A pair of focusing ridges are situated over the insulating layer on opposite sides of the gate electrode. The focusing ridges are spaced laterally apart from the gate electrode. However, the ridges are close enough to the gate electrode to influence the trajectories of electrons emitted from each electron-emissive element. The ridges normally extend to a greater height than the gate electrode. The potentials of the ridges are controlled in such a way that a high percentage of the electron trajectories bend into a small band. Consequently, the image resolution and color purity are high when the field-emission structure is employed in a flat-panel CRT.
The invention is readily extended to an area field emitter. In doing so, the gate electrode becomes a plurality of gate lines extending over the insulating layer in one direction. Electron-emissive elements are situated in apertures through the insulating layer and are exposed through openings in the gate lines. A plurality of focusing ridges extend over the insulating layer in the same direction as the gate lines. The focusing ridges are interdigitated with the gate lines such that each gate line is situated between, and laterally spaced apart from, a pair of the focusing ridges. The emitter electrode becomes a plurality of emitter lines extending in a different direction than the gate lines and focusing ridges.
With proper design, the focusing ridges can handle electrons emitted at large off-normal angles. Large energy spread due to current-limiting resistors can also be handled by the ridges without significant loss in image resolution or color purity.
FIG. 1 is a cross-section structural view of part of a prior art flat-panel CRT display that utilizes a gated field emitter.
FIG. 2 is a cross-sectional structural view of part of a flat-panel CRT display that utilizes a gated field emitter having focusing ridges in accordance with the invention.
FIG. 3 is a plan view of the part of the backplate structure in the CRT of FIG. 2. The cross section of FIG. 2 is taken through plane 2--2 in FIG. 3.
FIG. 4 is a plan view representing the full extent of the backplate structure in the CRT of FIG. 2.
FIG. 5 is a cross-sectional structural view representing the full extent of the backplate and faceplate structures in the CRT of FIG. 2. The cross section of FIG. 5 is taken through plane 5--5 in FIG. 4.
FIG. 6 is a plan view representing a full-width part of the faceplate structure in the CRT of FIG. 2. Plane 5--5 in FIG. 6 likewise indicates the cross section through which FIG. 5 is taken.
FIG. 7 is a plan view of part of an alternative backplate structure for a flat-panel CRT that utilizes focusing ridges in accordance with the invention.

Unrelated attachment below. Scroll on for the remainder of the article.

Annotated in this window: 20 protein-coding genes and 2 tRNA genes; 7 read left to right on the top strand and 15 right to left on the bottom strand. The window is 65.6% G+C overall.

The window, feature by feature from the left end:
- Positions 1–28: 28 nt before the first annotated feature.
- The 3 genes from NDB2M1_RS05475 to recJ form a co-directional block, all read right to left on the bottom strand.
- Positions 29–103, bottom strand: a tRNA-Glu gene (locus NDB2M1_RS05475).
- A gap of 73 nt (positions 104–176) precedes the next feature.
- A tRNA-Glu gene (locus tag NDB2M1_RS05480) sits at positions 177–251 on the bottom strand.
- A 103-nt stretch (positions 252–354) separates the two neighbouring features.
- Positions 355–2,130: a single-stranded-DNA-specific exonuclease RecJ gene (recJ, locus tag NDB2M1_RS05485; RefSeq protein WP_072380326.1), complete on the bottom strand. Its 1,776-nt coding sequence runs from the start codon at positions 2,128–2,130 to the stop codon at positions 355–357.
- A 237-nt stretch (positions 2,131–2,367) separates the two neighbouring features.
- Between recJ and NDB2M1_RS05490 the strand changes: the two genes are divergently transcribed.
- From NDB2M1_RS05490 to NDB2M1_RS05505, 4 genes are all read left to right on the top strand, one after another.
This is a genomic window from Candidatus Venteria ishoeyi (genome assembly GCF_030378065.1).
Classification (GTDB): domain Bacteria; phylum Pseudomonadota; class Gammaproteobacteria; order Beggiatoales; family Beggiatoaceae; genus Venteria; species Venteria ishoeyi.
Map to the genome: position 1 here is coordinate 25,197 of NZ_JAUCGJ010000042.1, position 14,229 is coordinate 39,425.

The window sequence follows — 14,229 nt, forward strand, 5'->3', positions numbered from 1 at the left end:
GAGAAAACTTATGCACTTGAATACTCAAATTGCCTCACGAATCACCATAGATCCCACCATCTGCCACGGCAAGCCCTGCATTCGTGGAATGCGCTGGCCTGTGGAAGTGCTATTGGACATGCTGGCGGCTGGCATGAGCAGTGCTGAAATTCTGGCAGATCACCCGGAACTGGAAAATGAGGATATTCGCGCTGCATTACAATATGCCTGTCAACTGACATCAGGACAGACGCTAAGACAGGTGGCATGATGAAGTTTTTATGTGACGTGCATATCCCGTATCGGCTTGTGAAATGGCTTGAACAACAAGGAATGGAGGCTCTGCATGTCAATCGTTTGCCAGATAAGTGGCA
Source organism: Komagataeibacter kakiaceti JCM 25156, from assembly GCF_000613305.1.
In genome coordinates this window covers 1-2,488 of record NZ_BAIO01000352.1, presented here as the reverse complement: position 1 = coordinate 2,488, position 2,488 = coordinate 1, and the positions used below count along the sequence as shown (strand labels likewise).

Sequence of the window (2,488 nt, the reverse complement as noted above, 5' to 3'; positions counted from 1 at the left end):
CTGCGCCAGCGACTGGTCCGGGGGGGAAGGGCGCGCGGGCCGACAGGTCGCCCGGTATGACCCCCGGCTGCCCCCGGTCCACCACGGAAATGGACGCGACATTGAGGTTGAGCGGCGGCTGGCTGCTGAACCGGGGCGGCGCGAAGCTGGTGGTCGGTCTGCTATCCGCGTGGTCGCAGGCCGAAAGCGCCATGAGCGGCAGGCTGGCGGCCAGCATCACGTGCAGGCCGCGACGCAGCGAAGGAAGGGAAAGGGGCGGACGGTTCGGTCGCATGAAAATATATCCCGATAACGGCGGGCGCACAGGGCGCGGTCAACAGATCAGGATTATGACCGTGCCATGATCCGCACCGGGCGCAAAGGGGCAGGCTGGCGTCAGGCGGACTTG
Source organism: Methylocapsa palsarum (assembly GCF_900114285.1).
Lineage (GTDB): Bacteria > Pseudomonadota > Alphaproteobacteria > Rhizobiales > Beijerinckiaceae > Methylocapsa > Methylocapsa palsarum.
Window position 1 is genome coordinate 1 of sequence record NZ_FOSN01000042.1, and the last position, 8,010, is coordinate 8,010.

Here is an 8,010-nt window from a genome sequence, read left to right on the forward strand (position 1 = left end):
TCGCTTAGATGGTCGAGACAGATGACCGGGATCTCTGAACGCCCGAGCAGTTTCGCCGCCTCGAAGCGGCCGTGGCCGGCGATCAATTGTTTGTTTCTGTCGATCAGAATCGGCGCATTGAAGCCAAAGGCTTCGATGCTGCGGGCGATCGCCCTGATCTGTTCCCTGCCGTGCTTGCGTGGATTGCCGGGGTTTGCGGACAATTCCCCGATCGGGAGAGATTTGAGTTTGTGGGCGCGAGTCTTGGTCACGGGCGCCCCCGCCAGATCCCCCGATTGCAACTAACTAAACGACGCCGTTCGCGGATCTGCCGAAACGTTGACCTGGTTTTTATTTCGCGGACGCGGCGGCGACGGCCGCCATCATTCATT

FIGS. 8.1, 8.2, 8.3, 8.4, 8.5, and 8.6 are cross-sectional structural views of focusing ridges employable in the CRTs of FIGS. 2 and 7.
FIG. 9 is a plan view of part of an alternative backplate structure for a flat-panel CRT that employs crossing groups of focusing ridges in accordance with the invention.
Like reference symbols are employed in the drawings and in the description of the preferred embodiments to represent the same or very similar item or items.
FIG. 2 generally illustrates part of a flat-panel CRT that employs focusing ridges to improve image resolution and color purity in accordance with the invention. The CRT in FIG. 2 contains a field-emission backplate (or baseplate) structure 40 and an electron-receiving light-emissive faceplate structure 42. The interior surfaces of structures 40 and 42 face each other and are typically 0.1-2.5 mm apart. FIG. 3 depicts a top view of the portion of backplate structure 40 shown in FIG. 2.
The illustrated part of backplate structure 40 is formed with an electrically insulating backplate 44, a metallic emitter (or base) electrode 46, an electrically insulating layer 48, a metallic gate electrode 50, a multiplicity of electron-emissive elements 52, and a pair of focusing ridges 54. Backplate 44 is a flat plate typically consisting of glass, ceramic, or silicon. Emitter electrode 46 lies on the upper (or interior) surface of backplate 44 and is typically formed with molybdenum or chromium. Emitter electrode 46 is in the shape of a line whose width wE is typically 100 μm. Insulating layer 48 lies on emitter electrode 46 and on the laterally adjacent portion of backplate 44. Layer 48 typically consists of silicon dioxide. Components 44-48 typically have respective thicknesses of 1.0 mm, 0.5 μm, and 1.0 μm.
Gate electrode 50 lies on insulating layer 48. As indicated in FIG. 3, electrode 50 is in the shape of a line running perpendicular to emitter electrode 46. The width wG of gate electrode 50 is preferably 30 μm. Electrode typically 50 has an average height (or thickness) hG of 0.02-0.2 μm. Electrode 50 typically consists of a titanium-molybdenum composite.
Electron-emissive elements 52 extend through apertures in insulating layer 48 to contact emitter electrode 46. The tips (or upper ends) of electron-emissive elements 52 are exposed through corresponding openings 56 in gate electrode 50. Electron-emissive elements 52 can have various shapes. Although elements 52 are illustrated as needle-like elements in FIG. 2, they could (for example) be cones. The shape of elements 52 is not particularly material here as long as they have good electron-emissive characteristics.
Electron-emissive elements 52 are distributed across part or all of the portion of gate electrode 50 overlying emitter electrode 46. FIG. 3 illustrates the case in which elements 52 occupy a portion 50A of electrode 50 situated above electrode 46. The width wA of active emitter-area gate portion 50A in FIG. 3 is less than the width wG of electrode 50, while the length lA of active area portion 50A largely equals the width wE of emitter electrode 46. Also, active-area width wA in FIG. 3 is approximately centered on gate width wG. Item b in FIG. 3 indicates the border spacing between one of the edges of electrode 50 and the corresponding longitudinal edge of portion 50A. The areal density of elements 52 is typically 1 element/μm2. Elements 52 in combination with emitter electrode 46 form part of the cathode for the CRT.